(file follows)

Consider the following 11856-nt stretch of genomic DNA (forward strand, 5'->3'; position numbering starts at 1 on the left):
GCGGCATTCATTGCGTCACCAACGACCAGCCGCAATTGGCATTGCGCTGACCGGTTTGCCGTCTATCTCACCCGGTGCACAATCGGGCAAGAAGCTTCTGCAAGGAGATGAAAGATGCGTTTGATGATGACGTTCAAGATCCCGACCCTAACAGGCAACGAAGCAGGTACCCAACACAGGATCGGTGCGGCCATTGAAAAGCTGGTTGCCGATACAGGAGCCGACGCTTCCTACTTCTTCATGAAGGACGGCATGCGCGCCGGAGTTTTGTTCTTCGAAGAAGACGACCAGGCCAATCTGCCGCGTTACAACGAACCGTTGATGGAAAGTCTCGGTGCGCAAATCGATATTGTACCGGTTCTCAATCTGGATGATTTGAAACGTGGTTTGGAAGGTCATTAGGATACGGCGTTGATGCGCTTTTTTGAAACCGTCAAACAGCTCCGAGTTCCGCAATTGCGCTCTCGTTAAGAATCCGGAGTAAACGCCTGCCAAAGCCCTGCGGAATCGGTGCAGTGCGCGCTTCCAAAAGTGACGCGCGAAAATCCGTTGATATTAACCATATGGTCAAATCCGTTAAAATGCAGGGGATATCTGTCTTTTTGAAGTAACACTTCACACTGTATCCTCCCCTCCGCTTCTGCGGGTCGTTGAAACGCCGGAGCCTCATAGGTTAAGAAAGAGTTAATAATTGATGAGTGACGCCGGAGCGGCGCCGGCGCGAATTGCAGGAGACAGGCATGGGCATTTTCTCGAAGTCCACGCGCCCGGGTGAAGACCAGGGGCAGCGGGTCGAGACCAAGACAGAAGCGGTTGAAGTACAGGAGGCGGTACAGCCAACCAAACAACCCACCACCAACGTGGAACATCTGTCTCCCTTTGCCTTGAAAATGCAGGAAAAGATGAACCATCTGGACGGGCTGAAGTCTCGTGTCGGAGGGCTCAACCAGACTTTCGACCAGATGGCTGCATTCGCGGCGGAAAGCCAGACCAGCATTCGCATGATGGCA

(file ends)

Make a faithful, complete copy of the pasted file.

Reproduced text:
Consider the following 11856-nt stretch of genomic DNA (forward strand, 5'->3'; position numbering starts at 1 on the left):
GCGGCATTCATTGCGTCACCAACGACCAGCCGCAATTGGCATTGCGCTGACCGGTTTGCCGTCTATCTCACCCGGTGCACAATCGGGCAAGAAGCTTCTGCAAGGAGATGAAAGATGCGTTTGATGATGACGTTCAAGATCCCGACCCTAACAGGCAACGAAGCAGGTACCCAACACAGGATCGGTGCGGCCATTGAAAAGCTGGTTGCCGATACAGGAGCCGACGCTTCCTACTTCTTCATGAAGGACGGCATGCGCGCCGGAGTTTTGTTCTTCGAAGAAGACGACCAGGCCAATCTGCCGCGTTACAACGAACCGTTGATGGAAAGTCTCGGTGCGCAAATCGATATTGTACCGGTTCTCAATCTGGATGATTTGAAACGTGGTTTGGAAGGTCATTAGGATACGGCGTTGATGCGCTTTTTTGAAACCGTCAAACAGCTCCGAGTTCCGCAATTGCGCTCTCGTTAAGAATCCGGAGTAAACGCCTGCCAAAGCCCTGCGGAATCGGTGCAGTGCGCGCTTCCAAAAGTGACGCGCGAAAATCCGTTGATATTAACCATATGGTCAAATCCGTTAAAATGCAGGGGATATCTGTCTTTTTGAAGTAACACTTCACACTGTATCCTCCCCTCCGCTTCTGCGGGTCGTTGAAACGCCGGAGCCTCATAGGTTAAGAAAGAGTTAATAATTGATGAGTGACGCCGGAGCGGCGCCGGCGCGAATTGCAGGAGACAGGCATGGGCATTTTCTCGAAGTCCACGCGCCCGGGTGAAGACCAGGGGCAGCGGGTCGAGACCAAGACAGAAGCGGTTGAAGTACAGGAGGCGGTACAGCCAACCAAACAACCCACCACCAACGTGGAACATCTGTCTCCCTTTGCCTTGAAAATGCAGGAAAAGATGAACCATCTGGACGGGCTGAAGTCTCGTGTCGGAGGGCTCAACCAGACTTTCGACCAGATGGCTGCATTCGCGGCGGAAAGCCAGACCAGCATTCGCATGATGGCA